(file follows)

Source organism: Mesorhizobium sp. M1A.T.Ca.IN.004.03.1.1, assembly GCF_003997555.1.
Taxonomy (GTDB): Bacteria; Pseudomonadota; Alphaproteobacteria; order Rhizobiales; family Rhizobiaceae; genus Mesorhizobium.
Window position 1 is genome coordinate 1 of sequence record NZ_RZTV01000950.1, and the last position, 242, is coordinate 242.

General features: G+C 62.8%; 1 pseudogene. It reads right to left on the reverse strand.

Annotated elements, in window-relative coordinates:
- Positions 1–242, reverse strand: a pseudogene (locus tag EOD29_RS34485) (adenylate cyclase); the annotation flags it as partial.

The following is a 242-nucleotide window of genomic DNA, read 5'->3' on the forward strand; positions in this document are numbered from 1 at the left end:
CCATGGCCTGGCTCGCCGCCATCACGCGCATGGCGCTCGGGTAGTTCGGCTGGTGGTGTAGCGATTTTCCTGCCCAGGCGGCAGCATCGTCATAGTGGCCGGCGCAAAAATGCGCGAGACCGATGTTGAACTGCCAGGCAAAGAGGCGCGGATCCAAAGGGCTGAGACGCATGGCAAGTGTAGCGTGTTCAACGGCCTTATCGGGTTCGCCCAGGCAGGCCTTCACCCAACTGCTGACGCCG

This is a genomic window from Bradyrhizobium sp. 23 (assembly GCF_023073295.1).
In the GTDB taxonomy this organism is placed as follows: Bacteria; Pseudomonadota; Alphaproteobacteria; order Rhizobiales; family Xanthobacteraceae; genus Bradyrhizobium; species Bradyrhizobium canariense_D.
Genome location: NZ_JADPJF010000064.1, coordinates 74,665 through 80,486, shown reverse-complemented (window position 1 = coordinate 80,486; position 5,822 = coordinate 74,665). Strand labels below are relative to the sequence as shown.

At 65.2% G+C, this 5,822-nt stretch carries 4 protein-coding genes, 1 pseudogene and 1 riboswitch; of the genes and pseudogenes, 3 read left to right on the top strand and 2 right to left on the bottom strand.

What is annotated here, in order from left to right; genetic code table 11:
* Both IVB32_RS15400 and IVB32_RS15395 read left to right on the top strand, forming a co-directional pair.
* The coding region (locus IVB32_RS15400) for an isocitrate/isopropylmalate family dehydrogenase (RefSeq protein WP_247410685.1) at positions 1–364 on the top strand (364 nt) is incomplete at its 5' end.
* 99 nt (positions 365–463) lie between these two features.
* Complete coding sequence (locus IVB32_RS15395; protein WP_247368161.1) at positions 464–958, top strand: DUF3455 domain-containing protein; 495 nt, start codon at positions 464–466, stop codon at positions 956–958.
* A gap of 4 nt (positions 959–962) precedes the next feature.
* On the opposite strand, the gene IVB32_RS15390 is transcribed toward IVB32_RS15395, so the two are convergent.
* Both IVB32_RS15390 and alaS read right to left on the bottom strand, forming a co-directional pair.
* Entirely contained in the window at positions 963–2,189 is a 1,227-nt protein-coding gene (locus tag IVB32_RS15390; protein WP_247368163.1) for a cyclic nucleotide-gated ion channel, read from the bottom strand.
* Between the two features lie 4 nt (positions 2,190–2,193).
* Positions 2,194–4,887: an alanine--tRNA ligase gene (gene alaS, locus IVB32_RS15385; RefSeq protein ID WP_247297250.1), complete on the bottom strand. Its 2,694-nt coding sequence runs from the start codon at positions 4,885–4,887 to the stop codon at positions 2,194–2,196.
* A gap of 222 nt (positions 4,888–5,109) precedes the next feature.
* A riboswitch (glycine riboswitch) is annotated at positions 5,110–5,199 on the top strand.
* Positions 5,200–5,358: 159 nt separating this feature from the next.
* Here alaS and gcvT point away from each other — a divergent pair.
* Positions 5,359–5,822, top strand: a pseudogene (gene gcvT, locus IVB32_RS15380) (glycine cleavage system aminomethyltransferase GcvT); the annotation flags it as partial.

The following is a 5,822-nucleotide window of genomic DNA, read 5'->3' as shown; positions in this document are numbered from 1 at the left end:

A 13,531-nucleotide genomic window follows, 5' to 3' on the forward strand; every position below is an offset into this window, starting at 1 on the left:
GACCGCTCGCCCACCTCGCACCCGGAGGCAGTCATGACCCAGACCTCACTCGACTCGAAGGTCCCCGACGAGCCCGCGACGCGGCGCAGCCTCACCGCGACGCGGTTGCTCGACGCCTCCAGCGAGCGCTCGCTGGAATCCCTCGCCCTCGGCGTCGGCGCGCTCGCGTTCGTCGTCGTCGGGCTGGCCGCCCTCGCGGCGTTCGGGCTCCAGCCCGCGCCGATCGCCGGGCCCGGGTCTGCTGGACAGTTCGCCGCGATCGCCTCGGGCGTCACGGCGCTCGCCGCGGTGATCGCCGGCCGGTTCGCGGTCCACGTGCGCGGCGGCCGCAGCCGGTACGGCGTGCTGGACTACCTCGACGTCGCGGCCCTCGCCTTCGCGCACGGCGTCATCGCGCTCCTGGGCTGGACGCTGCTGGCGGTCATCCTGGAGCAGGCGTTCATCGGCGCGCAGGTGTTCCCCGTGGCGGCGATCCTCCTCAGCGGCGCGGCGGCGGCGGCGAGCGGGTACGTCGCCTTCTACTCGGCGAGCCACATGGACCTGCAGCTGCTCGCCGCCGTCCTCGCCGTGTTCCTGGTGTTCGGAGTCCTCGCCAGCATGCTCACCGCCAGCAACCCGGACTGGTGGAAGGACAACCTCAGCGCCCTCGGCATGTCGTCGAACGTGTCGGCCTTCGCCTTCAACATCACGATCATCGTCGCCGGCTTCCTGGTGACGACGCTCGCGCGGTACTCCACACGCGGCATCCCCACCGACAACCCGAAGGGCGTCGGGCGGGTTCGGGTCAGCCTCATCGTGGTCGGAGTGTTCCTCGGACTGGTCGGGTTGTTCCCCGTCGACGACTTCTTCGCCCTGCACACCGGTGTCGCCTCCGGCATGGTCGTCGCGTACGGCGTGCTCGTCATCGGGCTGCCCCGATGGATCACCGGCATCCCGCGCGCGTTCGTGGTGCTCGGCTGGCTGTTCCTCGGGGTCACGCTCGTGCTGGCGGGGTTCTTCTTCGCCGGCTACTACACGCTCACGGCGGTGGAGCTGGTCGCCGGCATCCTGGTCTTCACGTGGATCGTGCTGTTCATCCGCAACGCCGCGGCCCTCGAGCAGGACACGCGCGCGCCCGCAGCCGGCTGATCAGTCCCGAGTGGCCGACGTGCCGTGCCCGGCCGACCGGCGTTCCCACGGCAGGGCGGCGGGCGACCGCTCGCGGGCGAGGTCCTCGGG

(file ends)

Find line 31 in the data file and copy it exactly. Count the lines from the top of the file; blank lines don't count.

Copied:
GACCGCTCGCCCACCTCGCACCCGGAGGCAGTCATGACCCAGACCTCACTCGACTCGAAGGTCCCCGACGAGCCCGCGACGCGGCGCAGCCTCACCGCGACGCGGTTGCTCGACGCCTCCAGCGAGCGCTCGCTGGAATCCCTCGCCCTCGGCGTCGGCGCGCTCGCGTTCGTCGTCGTCGGGCTGGCCGCCCTCGCGGCGTTCGGGCTCCAGCCCGCGCCGATCGCCGGGCCCGGGTCTGCTGGACAGTTCGCCGCGATCGCCTCGGGCGTCACGGCGCTCGCCGCGGTGATCGCCGGCCGGTTCGCGGTCCACGTGCGCGGCGGCCGCAGCCGGTACGGCGTGCTGGACTACCTCGACGTCGCGGCCCTCGCCTTCGCGCACGGCGTCATCGCGCTCCTGGGCTGGACGCTGCTGGCGGTCATCCTGGAGCAGGCGTTCATCGGCGCGCAGGTGTTCCCCGTGGCGGCGATCCTCCTCAGCGGCGCGGCGGCGGCGGCGAGCGGGTACGTCGCCTTCTACTCGGCGAGCCACATGGACCTGCAGCTGCTCGCCGCCGTCCTCGCCGTGTTCCTGGTGTTCGGAGTCCTCGCCAGCATGCTCACCGCCAGCAACCCGGACTGGTGGAAGGACAACCTCAGCGCCCTCGGCATGTCGTCGAACGTGTCGGCCTTCGCCTTCAACATCACGATCATCGTCGCCGGCTTCCTGGTGACGACGCTCGCGCGGTACTCCACACGCGGCATCCCCACCGACAACCCGAAGGGCGTCGGGCGGGTTCGGGTCAGCCTCATCGTGGTCGGAGTGTTCCTCGGACTGGTCGGGTTGTTCCCCGTCGACGACTTCTTCGCCCTGCACACCGGTGTCGCCTCCGGCATGGTCGTCGCGTACGGCGTGCTCGTCATCGGGCTGCCCCGATGGATCACCGGCATCCCGCGCGCGTTCGTGGTGCTCGGCTGGCTGTTCCTCGGGGTCACGCTCGTGCTGGCGGGGTTCTTCTTCGCCGGCTACTACACGCTCACGGCGGTGGAGCTGGTCGCCGGCATCCTGGTCTTCACGTGGATCGTGCTGTTCATCCGCAACGCCGCGGCCCTCGAGCAGGACACGCGCGCGCCCGCAGCCGGCTGATCAGTCCCGAGTGGCCGACGTGCCGTGCCCGGCCGACCGGCGTTCCCACGGCAGGGCGGCGGGCGACCGCTCGCGGGCGAGGTCCTCGGG